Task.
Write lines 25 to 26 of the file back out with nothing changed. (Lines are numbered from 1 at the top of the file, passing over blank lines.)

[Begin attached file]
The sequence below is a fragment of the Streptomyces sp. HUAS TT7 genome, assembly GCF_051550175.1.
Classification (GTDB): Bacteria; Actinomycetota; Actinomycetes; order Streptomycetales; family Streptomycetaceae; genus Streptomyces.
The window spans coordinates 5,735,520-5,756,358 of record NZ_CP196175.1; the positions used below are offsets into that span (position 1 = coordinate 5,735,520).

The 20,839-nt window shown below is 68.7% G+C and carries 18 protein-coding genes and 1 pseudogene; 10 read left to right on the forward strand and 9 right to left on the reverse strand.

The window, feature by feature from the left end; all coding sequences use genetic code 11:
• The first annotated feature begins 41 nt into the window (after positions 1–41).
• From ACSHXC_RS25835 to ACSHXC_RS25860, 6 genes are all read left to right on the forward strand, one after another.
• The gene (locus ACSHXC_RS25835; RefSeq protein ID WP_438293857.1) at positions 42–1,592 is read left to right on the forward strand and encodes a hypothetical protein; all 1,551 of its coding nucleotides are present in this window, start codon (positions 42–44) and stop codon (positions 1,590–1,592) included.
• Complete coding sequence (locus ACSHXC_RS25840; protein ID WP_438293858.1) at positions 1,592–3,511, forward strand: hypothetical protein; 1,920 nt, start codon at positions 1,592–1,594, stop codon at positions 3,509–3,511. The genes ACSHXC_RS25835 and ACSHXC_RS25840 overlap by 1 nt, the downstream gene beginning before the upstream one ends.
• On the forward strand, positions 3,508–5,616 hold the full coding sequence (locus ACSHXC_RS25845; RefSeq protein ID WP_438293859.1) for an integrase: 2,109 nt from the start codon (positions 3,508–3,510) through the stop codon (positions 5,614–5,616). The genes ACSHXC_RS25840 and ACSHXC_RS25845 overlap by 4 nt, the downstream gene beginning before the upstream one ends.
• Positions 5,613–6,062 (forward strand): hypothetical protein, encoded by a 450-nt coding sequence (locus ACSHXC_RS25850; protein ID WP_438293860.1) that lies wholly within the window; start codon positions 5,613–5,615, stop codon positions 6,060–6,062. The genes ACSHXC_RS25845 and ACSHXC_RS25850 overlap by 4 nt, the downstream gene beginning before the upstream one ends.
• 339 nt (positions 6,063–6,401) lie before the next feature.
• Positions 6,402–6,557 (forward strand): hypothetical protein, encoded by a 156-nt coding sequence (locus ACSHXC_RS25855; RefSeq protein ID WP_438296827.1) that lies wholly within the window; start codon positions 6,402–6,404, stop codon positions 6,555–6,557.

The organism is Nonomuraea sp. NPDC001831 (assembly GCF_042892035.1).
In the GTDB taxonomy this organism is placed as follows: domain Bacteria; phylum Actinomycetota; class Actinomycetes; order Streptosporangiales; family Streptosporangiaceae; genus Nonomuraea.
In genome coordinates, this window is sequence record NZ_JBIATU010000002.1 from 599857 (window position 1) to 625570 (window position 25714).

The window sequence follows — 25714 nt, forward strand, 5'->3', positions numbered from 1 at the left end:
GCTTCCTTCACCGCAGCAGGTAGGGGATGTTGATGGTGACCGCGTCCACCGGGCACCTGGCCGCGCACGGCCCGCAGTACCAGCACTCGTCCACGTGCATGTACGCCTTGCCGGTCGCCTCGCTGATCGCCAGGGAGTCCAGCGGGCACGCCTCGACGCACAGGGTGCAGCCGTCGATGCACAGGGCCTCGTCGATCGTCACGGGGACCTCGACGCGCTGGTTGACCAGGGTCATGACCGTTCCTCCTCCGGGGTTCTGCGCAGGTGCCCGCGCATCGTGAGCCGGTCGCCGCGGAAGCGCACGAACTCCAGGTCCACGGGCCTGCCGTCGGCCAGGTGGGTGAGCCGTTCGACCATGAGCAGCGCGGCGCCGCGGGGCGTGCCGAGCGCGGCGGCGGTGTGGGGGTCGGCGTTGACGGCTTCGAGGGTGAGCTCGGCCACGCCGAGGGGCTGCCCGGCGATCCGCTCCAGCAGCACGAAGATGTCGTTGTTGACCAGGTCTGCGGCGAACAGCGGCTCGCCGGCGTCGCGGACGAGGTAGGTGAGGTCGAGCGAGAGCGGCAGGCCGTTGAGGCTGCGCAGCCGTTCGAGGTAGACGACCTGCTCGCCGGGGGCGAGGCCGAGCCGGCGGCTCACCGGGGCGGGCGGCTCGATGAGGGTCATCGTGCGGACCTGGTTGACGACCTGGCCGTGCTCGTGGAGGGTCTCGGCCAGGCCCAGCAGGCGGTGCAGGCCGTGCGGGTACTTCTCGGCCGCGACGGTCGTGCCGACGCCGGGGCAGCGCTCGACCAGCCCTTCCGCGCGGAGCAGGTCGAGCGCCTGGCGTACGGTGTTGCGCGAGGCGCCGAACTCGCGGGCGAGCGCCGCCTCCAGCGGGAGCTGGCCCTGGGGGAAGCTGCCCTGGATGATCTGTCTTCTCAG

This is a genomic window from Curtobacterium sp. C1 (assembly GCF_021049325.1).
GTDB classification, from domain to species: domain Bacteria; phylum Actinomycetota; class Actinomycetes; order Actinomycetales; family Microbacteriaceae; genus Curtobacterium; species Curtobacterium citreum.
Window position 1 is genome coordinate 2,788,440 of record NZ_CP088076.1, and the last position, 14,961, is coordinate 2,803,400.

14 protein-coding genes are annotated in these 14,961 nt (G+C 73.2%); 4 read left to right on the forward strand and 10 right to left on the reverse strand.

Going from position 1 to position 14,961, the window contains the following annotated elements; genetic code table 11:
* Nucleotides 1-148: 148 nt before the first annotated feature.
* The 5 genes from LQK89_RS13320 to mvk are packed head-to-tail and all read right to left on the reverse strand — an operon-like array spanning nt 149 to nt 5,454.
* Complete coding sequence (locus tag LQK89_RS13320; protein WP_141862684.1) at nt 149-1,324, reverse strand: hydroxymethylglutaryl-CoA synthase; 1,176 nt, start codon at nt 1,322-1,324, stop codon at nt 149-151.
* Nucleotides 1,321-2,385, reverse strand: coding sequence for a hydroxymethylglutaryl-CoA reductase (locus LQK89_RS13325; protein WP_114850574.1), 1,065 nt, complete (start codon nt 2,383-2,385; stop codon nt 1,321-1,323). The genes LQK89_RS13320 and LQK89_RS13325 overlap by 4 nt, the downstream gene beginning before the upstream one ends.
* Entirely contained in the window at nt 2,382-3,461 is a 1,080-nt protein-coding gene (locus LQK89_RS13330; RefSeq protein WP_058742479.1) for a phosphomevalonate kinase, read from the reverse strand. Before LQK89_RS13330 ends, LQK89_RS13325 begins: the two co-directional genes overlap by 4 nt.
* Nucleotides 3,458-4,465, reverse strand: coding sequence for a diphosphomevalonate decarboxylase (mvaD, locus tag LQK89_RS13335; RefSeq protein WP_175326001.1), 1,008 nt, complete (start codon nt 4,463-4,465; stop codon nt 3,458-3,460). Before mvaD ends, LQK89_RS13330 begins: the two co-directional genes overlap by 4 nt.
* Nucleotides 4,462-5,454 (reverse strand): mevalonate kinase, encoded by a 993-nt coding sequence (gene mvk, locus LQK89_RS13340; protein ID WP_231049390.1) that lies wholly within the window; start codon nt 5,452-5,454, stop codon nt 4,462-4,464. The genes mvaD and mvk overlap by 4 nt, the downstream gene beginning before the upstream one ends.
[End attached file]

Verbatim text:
* The 5 genes from LQK89_RS13320 to mvk are packed head-to-tail and all read right to left on the reverse strand — an operon-like array spanning nt 149 to nt 5,454.
* Complete coding sequence (locus tag LQK89_RS13320; protein WP_141862684.1) at nt 149-1,324, reverse strand: hydroxymethylglutaryl-CoA synthase; 1,176 nt, start codon at nt 1,322-1,324, stop codon at nt 149-151.